Ugandan sugar imports drop 96pcWednesday July 22 2020
Sugar imports from Uganda in June fell 96 percent on account of higher cost for the commodity as traders opted for cheaper alternatives from other regional countries.
Data from the Sugar Directorate indicates that the volumes from Uganda fell to 43 tonnes from 1,180 tonnes in May.
The cost of a tonne of sugar from Uganda was Sh64,574, compared to Sh56,463 and Sh57,129 from Malawi and Swaziland, respectively.
The price of Ugandan sugar increased slightly in the review period from Sh64,420 in May.
“Mill white/brown sugar from Malawi and Swaziland were the cheapest with an average price of Sh56,463 and Sh57,129 a tonne respectively. Sugar from East Africa Community, precisely from Uganda was landing at an average price of Sh64,574 per tonne,” said the directorate.
Kenya relies on imports to check on the rising cost of the commodity locally given that sugar produced in the country is normally expensive because of the high cost of production.
Total sugar exports in June were 4.31 tonnes against 17.31 tonnes in the same period last year. Overall, sugar export in January to June this year was 230.47 tonnes against 63.83 tonnes exported in the same period last year.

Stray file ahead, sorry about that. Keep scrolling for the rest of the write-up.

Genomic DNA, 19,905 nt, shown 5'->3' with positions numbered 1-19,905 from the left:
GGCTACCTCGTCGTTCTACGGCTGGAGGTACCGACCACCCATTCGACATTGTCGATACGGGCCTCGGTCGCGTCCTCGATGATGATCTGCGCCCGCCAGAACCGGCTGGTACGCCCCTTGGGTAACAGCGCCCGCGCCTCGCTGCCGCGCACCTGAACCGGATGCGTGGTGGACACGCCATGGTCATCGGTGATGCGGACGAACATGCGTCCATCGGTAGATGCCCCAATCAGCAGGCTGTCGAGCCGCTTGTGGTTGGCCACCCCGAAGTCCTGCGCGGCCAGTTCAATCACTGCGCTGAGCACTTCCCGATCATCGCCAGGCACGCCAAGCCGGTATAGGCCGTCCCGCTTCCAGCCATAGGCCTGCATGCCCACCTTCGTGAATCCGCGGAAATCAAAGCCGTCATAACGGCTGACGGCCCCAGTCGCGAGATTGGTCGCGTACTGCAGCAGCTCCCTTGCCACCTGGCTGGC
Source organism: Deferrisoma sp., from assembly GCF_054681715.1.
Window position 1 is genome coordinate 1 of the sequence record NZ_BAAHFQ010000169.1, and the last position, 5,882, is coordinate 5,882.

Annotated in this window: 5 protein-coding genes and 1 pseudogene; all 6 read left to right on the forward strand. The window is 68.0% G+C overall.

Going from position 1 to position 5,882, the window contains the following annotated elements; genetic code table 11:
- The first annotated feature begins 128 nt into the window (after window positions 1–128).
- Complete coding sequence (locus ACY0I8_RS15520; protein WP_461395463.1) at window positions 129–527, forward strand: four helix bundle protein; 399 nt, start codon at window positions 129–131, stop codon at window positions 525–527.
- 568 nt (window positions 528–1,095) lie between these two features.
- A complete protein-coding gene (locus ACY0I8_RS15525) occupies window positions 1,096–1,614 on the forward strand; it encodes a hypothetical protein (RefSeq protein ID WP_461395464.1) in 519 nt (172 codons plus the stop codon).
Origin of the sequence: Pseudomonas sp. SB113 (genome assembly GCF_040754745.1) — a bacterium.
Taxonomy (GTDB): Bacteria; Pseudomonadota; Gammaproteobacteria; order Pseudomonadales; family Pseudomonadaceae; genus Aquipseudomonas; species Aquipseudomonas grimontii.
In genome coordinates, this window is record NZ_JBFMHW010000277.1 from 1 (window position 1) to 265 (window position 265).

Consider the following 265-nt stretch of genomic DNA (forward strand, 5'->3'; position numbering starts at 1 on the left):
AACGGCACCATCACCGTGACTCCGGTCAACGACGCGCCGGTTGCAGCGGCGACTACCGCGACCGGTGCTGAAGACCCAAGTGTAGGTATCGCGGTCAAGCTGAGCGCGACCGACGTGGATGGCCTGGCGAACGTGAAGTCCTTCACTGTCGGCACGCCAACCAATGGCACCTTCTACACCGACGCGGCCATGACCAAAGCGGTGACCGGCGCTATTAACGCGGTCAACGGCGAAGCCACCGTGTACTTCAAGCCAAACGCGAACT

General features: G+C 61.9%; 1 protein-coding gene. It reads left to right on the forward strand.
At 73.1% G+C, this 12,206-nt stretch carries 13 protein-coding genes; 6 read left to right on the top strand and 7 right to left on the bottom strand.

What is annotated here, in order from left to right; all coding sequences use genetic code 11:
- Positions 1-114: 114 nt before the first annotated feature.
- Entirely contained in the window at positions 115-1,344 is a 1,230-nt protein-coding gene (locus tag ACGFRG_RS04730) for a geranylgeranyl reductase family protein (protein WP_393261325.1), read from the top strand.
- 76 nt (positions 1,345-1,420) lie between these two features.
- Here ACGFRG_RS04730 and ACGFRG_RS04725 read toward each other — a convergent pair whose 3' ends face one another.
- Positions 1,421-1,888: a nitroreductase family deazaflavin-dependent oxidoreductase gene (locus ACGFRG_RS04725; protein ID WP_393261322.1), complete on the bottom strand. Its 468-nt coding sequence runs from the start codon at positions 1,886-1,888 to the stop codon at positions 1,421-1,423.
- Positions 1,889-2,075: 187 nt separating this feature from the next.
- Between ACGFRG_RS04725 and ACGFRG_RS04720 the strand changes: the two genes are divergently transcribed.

Uganda has had surplus volumes for sale and reached a deal with Tanzania to buy the excess. The country has also been selling to Kenya surplus sugarcane before it was stopped a fortnight ago.
Kenya is a deficit producer and therefore most of her production is targeted at local consumers. Moreover, Kenyan sugar is expensive and therefore not attractive for exports.
The Agriculture ministry banned imports two weeks ago and revoked all the trading permits that were current for shipment of the commodity.
The government said the influx of imports in the country had impacted negatively on sales of local sugar, leaving them with huge unsold stocks.
The ban has been felt with imports falling to five percent in June, the lowest level to have been recorded in the last six months.
Kenya is allowed to import 350,000 tonnes of sugar from the Common Market for Eastern and Southern Africa (Comesa) region to bridge the annual deficit.